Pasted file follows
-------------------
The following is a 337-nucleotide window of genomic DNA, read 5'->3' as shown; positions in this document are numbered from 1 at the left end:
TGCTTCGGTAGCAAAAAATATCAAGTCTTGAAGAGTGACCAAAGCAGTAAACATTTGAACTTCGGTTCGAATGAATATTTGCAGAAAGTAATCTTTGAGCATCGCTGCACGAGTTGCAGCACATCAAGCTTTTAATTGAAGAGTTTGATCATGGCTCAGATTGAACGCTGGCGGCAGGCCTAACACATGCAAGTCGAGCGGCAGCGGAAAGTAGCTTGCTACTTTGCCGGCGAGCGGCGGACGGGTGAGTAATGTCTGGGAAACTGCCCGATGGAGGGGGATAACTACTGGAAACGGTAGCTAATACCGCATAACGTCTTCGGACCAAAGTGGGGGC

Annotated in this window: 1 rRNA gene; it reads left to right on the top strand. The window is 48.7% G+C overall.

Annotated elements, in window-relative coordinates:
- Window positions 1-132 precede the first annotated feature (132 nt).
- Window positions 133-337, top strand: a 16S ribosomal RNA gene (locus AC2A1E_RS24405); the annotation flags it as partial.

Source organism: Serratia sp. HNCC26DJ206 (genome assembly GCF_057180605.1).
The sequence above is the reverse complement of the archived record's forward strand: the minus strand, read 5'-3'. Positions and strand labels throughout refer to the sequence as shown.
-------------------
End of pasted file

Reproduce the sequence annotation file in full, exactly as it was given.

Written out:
The following is a 337-nucleotide window of genomic DNA, read 5'->3' as shown; positions in this document are numbered from 1 at the left end:
TGCTTCGGTAGCAAAAAATATCAAGTCTTGAAGAGTGACCAAAGCAGTAAACATTTGAACTTCGGTTCGAATGAATATTTGCAGAAAGTAATCTTTGAGCATCGCTGCACGAGTTGCAGCACATCAAGCTTTTAATTGAAGAGTTTGATCATGGCTCAGATTGAACGCTGGCGGCAGGCCTAACACATGCAAGTCGAGCGGCAGCGGAAAGTAGCTTGCTACTTTGCCGGCGAGCGGCGGACGGGTGAGTAATGTCTGGGAAACTGCCCGATGGAGGGGGATAACTACTGGAAACGGTAGCTAATACCGCATAACGTCTTCGGACCAAAGTGGGGGC

Annotated in this window: 1 rRNA gene; it reads left to right on the top strand. The window is 48.7% G+C overall.

Annotated elements, in window-relative coordinates:
- Window positions 1-132 precede the first annotated feature (132 nt).
- Window positions 133-337, top strand: a 16S ribosomal RNA gene (locus AC2A1E_RS24405); the annotation flags it as partial.

Source organism: Serratia sp. HNCC26DJ206 (genome assembly GCF_057180605.1).
The sequence above is the reverse complement of the archived record's forward strand: the minus strand, read 5'-3'. Positions and strand labels throughout refer to the sequence as shown.